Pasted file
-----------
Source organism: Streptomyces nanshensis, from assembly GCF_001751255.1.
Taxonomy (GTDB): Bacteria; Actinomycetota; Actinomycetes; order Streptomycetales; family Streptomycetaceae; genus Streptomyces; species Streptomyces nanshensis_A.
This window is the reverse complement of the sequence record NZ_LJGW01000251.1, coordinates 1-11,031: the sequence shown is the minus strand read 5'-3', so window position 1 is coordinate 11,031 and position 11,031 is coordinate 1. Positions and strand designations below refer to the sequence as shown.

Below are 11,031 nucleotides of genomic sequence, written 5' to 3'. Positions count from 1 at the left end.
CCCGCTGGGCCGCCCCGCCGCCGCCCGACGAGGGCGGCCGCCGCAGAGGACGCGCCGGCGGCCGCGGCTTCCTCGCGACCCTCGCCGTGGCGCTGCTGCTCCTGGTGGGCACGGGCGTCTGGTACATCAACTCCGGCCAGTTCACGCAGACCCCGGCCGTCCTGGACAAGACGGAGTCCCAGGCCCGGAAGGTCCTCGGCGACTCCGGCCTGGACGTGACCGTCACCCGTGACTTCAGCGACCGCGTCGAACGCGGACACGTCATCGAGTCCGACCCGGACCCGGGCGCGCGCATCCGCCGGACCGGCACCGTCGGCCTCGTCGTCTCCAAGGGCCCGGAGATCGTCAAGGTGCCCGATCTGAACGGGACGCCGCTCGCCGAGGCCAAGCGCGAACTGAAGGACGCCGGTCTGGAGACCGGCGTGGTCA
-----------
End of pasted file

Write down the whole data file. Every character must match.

Source organism: Streptomyces nanshensis, from assembly GCF_001751255.1.
Taxonomy (GTDB): Bacteria; Actinomycetota; Actinomycetes; order Streptomycetales; family Streptomycetaceae; genus Streptomyces; species Streptomyces nanshensis_A.
This window is the reverse complement of the sequence record NZ_LJGW01000251.1, coordinates 1-11,031: the sequence shown is the minus strand read 5'-3', so window position 1 is coordinate 11,031 and position 11,031 is coordinate 1. Positions and strand designations below refer to the sequence as shown.

Below are 11,031 nucleotides of genomic sequence, written 5' to 3'. Positions count from 1 at the left end.
CCCGCTGGGCCGCCCCGCCGCCGCCCGACGAGGGCGGCCGCCGCAGAGGACGCGCCGGCGGCCGCGGCTTCCTCGCGACCCTCGCCGTGGCGCTGCTGCTCCTGGTGGGCACGGGCGTCTGGTACATCAACTCCGGCCAGTTCACGCAGACCCCGGCCGTCCTGGACAAGACGGAGTCCCAGGCCCGGAAGGTCCTCGGCGACTCCGGCCTGGACGTGACCGTCACCCGTGACTTCAGCGACCGCGTCGAACGCGGACACGTCATCGAGTCCGACCCGGACCCGGGCGCGCGCATCCGCCGGACCGGCACCGTCGGCCTCGTCGTCTCCAAGGGCCCGGAGATCGTCAAGGTGCCCGATCTGAACGGGACGCCGCTCGCCGAGGCCAAGCGCGAACTGAAGGACGCCGGTCTGGAGACCGGCGTGGTCA